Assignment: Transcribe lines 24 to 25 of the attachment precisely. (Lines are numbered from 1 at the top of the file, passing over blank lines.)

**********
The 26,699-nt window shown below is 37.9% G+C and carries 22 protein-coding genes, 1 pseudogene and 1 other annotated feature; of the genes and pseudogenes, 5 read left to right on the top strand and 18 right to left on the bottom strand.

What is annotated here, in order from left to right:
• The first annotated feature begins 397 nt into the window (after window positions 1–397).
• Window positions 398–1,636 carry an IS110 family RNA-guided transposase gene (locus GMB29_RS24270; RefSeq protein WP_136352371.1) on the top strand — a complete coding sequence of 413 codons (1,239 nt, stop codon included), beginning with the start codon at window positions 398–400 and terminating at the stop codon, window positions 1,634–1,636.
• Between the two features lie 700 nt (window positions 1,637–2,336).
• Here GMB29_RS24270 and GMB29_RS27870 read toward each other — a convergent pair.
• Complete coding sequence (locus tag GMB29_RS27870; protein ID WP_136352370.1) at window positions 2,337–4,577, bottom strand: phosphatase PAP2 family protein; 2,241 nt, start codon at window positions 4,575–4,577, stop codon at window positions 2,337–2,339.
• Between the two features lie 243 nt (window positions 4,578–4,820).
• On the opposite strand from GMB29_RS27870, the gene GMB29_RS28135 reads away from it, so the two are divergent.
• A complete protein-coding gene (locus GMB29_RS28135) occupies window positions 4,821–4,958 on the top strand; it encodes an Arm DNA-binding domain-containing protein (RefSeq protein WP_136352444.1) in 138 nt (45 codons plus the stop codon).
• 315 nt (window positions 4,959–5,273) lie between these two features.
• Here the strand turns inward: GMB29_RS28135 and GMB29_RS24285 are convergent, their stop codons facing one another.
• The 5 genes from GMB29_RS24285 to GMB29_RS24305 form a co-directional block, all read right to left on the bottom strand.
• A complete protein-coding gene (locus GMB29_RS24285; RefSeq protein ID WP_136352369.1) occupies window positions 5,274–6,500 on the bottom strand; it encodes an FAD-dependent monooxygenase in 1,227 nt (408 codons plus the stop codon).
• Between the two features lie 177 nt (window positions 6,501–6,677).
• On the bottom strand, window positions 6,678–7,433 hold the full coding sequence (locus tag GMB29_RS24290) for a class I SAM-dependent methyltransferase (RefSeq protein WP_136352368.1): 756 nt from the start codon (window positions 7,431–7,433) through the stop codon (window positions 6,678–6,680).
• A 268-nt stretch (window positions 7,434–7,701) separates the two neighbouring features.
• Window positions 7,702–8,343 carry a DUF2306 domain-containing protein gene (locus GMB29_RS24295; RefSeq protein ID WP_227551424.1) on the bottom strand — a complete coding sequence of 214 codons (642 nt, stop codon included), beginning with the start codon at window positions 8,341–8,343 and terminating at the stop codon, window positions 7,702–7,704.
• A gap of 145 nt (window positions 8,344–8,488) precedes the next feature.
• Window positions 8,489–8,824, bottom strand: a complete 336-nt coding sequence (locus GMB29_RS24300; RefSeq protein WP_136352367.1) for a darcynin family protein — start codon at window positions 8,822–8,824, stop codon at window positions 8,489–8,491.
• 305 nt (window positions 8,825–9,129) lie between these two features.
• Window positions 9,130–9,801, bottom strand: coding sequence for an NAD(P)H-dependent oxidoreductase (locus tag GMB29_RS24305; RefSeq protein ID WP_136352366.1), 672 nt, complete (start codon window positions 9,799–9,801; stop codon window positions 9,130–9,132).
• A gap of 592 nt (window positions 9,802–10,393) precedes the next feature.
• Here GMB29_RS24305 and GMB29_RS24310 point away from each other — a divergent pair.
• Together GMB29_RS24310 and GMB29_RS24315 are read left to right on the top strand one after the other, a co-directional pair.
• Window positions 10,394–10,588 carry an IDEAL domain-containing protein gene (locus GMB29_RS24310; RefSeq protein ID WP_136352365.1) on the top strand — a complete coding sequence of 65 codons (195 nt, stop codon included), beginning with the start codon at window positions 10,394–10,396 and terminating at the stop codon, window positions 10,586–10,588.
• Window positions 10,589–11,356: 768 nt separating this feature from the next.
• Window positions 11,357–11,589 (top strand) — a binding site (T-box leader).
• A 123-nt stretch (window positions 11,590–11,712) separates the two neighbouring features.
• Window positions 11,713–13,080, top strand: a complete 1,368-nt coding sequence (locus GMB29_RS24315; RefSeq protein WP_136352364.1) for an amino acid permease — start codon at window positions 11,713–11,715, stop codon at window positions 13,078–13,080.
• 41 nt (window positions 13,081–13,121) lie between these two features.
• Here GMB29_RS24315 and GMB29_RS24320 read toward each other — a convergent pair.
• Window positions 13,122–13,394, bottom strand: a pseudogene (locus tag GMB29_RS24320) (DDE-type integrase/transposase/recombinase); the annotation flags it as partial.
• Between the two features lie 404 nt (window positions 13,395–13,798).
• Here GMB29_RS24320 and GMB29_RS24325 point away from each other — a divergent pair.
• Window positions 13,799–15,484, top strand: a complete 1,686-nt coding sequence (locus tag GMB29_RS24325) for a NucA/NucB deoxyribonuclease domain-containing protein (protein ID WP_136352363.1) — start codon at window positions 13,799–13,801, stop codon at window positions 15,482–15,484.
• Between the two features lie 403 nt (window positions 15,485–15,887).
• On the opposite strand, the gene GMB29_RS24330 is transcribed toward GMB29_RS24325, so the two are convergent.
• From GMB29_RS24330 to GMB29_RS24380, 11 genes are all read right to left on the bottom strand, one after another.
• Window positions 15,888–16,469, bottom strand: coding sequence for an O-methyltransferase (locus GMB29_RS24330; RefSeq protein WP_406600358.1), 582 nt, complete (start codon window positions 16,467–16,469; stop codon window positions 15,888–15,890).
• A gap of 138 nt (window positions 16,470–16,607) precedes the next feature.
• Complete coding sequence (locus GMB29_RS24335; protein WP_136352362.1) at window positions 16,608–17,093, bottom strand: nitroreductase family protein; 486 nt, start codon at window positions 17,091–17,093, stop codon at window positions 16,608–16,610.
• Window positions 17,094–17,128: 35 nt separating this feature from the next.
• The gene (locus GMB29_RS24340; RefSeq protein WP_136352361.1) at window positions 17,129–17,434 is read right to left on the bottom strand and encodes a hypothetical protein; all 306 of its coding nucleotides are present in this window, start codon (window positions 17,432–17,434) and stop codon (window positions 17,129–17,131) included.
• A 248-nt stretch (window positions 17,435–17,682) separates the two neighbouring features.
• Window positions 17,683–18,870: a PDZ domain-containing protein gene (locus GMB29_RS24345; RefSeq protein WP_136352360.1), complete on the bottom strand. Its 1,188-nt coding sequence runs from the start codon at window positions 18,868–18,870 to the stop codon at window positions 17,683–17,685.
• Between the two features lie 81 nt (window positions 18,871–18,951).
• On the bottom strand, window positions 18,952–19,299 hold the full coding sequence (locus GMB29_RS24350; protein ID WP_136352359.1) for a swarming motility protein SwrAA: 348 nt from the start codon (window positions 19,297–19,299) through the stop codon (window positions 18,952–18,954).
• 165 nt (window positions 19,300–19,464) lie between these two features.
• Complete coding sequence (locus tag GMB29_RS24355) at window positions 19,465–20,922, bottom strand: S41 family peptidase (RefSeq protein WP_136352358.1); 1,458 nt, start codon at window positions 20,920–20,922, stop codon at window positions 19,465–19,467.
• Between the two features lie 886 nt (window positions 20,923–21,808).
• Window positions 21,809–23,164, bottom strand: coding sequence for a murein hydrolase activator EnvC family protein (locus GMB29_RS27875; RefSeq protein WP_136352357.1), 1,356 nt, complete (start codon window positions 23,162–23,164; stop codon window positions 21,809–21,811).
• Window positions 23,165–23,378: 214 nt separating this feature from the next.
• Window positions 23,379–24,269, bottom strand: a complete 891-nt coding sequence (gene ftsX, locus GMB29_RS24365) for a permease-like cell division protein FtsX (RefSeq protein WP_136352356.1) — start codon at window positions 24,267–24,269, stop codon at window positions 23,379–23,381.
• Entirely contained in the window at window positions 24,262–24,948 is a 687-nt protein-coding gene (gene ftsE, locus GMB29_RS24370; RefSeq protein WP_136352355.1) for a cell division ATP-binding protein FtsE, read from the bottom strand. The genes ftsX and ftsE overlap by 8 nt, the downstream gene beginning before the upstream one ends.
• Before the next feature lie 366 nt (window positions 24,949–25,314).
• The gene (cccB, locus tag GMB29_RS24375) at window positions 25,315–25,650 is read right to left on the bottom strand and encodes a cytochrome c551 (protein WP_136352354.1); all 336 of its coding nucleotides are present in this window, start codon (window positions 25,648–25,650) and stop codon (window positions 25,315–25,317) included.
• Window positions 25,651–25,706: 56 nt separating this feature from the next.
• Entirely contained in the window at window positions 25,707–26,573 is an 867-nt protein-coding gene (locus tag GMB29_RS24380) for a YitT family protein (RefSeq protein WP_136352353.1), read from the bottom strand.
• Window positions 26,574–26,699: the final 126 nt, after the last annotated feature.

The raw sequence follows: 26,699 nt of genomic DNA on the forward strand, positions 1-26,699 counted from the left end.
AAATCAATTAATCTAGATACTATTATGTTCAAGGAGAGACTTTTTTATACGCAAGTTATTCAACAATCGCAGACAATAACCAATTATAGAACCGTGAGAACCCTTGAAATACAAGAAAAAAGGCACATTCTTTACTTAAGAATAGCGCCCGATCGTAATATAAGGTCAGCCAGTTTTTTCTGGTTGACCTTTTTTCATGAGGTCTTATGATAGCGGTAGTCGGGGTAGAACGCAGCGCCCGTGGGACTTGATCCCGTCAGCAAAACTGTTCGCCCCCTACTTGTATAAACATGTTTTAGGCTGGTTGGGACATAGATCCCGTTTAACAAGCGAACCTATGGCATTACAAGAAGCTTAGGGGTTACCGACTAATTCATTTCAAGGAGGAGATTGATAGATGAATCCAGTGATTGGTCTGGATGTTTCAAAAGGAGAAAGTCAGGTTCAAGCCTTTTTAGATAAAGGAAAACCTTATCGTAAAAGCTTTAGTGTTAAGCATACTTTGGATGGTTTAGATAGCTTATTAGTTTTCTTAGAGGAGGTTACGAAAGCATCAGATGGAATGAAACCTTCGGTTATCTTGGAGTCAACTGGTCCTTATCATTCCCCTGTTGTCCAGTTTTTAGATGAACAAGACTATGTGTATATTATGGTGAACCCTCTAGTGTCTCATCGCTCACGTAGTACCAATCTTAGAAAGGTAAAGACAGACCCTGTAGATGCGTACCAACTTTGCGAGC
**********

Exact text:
• Here GMB29_RS24305 and GMB29_RS24310 point away from each other — a divergent pair.
• Together GMB29_RS24310 and GMB29_RS24315 are read left to right on the top strand one after the other, a co-directional pair.